Circumstantial evidence that Hitchcock knew The Chase is also provided by additional parallels to several of his other films. Here are some other suggestive connections:
- Towards the end of The Chase we learn that some of what we've seen occurred in the dream of one of the characters. This dream sequence violates film conventions because it is presented objectively (for example, scenes occur in the dream that the dreamer isn't present to "witness"). Towards the end of Hitchcock's Stage Fright (1950) we learn that some of what we've seen occurred in a false flashback related by one of the characters. This flashback violates film conventions because it is presented objectively (for example, as in The Chase's dream sequence details are depicted that did not actually occur).
- The Chase stars Robert Cummings. He had earlier appeared in Hitchcock's Saboteur (1942), and would later portray Grace Kelly's lover in Dial M for Murder (1954). It wouldn't be unusual for Hitchcock to make a point of viewing his other films. It should be noted as well that in Michèle Morgan The Chase features an elegant blond heroine of the type that Hitchcock favored in many of his movies.
- In The Chase, Cumming's character Chuck Scott (often referred to as "Scotty") is tormented by the apparent death of the woman he loves. In Vertigo (1958), James Stewart's character John Ferguson (often referred to as "Scotty") is also obsessed with a woman he believes has died.
But as I have tried to show previously, I don't think his borrowings and reworkings (which generally resulted in improvements) were limited to his own movies. In the same way that the UN assassination scene in North by Northwest seems to have made use of elements from the parallel scene in The Chase, a key scene in Vertigo seems to have had its visual origins in a Cary Grant film from 1932, Hot Saturday (for more details, including stills, see the post "Obsession, perversity and recapitulation: Hitchcock's Vertigo and its sources".)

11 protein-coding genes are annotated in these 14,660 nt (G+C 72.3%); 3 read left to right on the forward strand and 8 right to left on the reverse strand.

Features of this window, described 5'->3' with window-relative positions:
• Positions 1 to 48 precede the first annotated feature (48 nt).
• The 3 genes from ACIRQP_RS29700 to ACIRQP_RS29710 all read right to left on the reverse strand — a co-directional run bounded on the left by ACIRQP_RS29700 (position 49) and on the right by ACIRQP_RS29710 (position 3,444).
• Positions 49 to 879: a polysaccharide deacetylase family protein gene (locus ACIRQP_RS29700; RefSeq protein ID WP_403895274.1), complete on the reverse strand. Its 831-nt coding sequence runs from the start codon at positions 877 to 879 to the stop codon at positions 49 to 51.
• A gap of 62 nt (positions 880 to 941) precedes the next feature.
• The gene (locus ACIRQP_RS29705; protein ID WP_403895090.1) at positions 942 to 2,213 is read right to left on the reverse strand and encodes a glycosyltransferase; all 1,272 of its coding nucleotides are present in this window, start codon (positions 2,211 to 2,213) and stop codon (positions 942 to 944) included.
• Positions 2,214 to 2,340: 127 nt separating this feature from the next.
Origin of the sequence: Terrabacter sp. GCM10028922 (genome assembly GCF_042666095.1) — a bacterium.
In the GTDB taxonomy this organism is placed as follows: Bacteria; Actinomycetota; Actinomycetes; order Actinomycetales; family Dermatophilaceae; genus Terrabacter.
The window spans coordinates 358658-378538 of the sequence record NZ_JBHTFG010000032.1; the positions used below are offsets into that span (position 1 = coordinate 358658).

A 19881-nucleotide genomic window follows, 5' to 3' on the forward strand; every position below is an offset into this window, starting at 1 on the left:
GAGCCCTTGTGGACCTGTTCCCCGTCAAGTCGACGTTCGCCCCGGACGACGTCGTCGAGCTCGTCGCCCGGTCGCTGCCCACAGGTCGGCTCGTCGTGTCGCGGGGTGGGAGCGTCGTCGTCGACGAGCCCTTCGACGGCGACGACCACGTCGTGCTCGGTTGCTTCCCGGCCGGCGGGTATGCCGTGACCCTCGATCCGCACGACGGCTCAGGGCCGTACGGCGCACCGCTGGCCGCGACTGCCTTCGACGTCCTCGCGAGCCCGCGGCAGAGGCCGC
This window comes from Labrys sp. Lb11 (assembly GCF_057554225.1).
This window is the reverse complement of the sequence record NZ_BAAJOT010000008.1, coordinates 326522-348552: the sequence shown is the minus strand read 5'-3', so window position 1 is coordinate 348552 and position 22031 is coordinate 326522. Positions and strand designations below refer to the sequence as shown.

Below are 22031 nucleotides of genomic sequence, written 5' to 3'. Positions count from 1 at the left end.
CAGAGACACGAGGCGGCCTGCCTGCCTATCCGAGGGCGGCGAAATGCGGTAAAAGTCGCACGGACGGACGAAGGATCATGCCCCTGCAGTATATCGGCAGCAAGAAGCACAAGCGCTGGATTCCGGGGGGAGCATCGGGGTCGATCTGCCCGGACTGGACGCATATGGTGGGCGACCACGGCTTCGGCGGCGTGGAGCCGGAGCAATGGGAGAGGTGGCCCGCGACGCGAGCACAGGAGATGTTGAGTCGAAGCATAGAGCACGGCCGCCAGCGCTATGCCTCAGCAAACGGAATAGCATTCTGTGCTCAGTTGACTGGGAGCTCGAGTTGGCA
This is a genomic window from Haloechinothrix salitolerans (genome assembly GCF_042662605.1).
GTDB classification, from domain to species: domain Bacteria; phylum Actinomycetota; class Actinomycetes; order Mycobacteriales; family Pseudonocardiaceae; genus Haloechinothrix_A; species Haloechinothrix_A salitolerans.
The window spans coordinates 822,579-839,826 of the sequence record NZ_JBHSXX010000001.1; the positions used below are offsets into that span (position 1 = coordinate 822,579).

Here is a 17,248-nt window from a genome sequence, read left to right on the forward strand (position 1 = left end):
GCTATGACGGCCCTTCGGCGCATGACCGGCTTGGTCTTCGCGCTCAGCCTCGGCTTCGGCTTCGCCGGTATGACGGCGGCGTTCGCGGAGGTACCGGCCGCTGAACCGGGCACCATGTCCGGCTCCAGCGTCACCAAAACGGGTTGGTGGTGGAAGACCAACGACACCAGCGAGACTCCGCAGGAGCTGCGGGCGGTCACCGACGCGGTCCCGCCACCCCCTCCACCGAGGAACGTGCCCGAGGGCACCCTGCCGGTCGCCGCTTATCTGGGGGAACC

Raymond Foery has looked at the Frenzy-related material in the Alfred Hitchcock papers held at the Margaret Herrick Library in Beverly Hills and reports that during the casting of that film "Hitchcock screened literally dozens of films, in whole or in part, as he scanned them for suitable actors and actresses...[H]e spent hours in the screening room...in order to evaluate performances."  There is no reason to think he did anything differently in preparing for his other movies. Perhaps a closer look needs to be taken at those "dozens of films" Hitchcock watched in order to trace how some of them—such as, perhaps, The Chase—may have influenced his distinctive visual style.
* Both the Internet Movie Database and Wikipedia give Morgan's character's name as "Lorna" (it's Eve in Woolrich's novel). But Lorna is a Scottish name, while "Lola" would be congruent with her obviously French nationality. Roman never calls her by name; Chuck Scott does, but Cummings swallows the middle consonants in such a way that it's impossible to distinguish which name he's saying. Since Lola makes sense in the context of the film and Lorna doesn't, I'm sticking with Lola until I see a copy of the script (the movie credits don't name the characters).
1. Raymond Foery, Alfred Hitchcock's Frenzy : the last masterpiece, Scarecrow Press, 2012, pp. 40-41.